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IX.

SIR ROBERT PEEL.

Nature had combined in Sir Robert Peel many admirable parts.1 In him a physical frame2 incapable of fatigue was united with an understanding equally vigorous and flexible. He was gifted with the faculty of method in the highest degree, and with great powers of application, which were sustained by a prodigious memory, while he could communicate his acquisitions5 with clear and fluent elocution.

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Such a man under any circumstances and in any sphere of life would probably have become remarkable. Ordained from his youth to be busied with the affairs of a great empire, such a man after long years of 10 observation, practice, and perpetual disciplinell would have become what Sir Robert Peel was in the latter portion of his life,12 a transcendent administrator of public business 13 and a matchless master of debate 14 in a popular assembly. In the course of time the method 15 which was natural to Sir Robert Peel had matured into a habit of such expertness,16 that no one in the despatch 17 of affairs ever adapted

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the means more fitly to the end;1 his original flexibility 2 had ripened into consummate tact;3 his memory had accumulated such stores of political information, that he could bring luminously together all that was necessary to establish or to illustrate a subject; while in the House of Commons he was equally eminent in exposition and in reply: in the first distinguished by his arrangement, his clearness, and his completeness; in the second ready, 10 ingenious, and adroit, prompt in detecting11 the weak points of his adversary, and dexterous in extricating himself 12 from an embarrassing position.

Thus gifted and thus accomplished,13 Sir Robert Peel had a great deficiency; 14 he was without imagination. Wanting 15 imagination, he wanted prescience. No one was more sagacious 16 when dealing with the circumstances before ; no one penetrated 17 the present with more acuteness and accuracy. His judgment 18 was faultless, provided he had not to deal with 19 the future. Thus it happened through his long career, that while 20 he always was looked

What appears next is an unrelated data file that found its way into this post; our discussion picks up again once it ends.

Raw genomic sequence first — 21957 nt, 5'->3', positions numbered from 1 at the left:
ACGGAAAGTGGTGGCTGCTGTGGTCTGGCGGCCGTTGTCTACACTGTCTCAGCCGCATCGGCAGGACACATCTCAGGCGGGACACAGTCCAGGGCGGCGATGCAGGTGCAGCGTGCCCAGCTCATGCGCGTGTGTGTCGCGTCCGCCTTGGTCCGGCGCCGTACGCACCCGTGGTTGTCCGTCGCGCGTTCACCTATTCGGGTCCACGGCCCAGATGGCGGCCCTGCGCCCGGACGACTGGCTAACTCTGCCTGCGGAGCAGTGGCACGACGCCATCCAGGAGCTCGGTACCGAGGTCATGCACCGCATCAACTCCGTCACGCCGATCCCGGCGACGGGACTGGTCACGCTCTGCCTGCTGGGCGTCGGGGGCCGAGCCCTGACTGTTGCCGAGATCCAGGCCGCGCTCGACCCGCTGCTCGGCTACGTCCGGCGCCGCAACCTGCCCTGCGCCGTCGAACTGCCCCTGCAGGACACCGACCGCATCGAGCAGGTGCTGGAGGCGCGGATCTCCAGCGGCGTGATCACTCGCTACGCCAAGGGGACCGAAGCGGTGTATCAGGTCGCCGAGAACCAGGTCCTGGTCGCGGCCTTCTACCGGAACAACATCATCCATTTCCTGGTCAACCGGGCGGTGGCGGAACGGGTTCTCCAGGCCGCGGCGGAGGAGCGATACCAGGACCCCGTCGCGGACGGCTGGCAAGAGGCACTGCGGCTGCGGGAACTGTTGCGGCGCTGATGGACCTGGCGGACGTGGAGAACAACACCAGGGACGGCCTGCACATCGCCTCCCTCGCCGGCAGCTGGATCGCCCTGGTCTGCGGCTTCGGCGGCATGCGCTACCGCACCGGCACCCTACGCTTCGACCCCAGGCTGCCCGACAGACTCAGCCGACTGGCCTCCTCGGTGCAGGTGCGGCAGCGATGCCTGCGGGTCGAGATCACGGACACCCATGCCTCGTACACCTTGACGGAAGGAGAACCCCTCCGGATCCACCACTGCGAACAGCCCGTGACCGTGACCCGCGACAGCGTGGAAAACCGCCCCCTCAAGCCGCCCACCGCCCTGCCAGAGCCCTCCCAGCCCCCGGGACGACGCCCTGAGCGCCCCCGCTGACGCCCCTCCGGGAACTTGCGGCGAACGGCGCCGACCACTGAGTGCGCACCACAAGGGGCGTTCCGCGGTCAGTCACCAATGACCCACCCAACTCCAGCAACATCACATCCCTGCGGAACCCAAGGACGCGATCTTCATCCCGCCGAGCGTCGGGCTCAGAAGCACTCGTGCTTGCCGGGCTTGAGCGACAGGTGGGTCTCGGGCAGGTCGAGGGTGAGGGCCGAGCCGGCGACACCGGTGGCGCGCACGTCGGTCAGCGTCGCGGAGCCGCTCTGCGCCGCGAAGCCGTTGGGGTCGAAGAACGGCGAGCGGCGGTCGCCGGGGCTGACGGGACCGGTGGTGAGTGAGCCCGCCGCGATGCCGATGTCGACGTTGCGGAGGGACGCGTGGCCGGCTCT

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fertig, meaning literally 'ready for striking,' and figuratively 'ready with a repartee.'

11 In detecting, im Entdecken (der); turn points by sides.'

12 In - himself, sich... herauszuziehen; embarrassing, schwierig.

13 Translate Thus-accomplished by bei all diesen Gaben und vorzüg lichen Talenten.

14 Had-deficiency, transl. fehlte ...eine wichtige Eigenschaft, i.e. lacked an important quality. Imagination, Phantasie.

15 Wanting, da ihm...fehlte; prescience, Voraussicht.

16 Sagacious, scharfsichtig; whenhim, transl. wenn er mit factisch vorliegenden Verhältnissen zu thun hatte.

17 To penetrate, here durchschauen. 18 Judgment (denoting the faculty of the mind), Urtheil; faultless, here unfehlbar.

19 Provided-with, transl. vorausgefeßt daß es sich nicht um...handelte. 20 Turn thus-while by 'therce

upon1 as the most prudent and safest of leaders,2 he ever, after a protracted display of admirable tactics, concluded his campaigns by surrendering at discretion.3-B. DISRAELI, Lord George Bentinck.

X.

A BALL AT THE BASTILLE.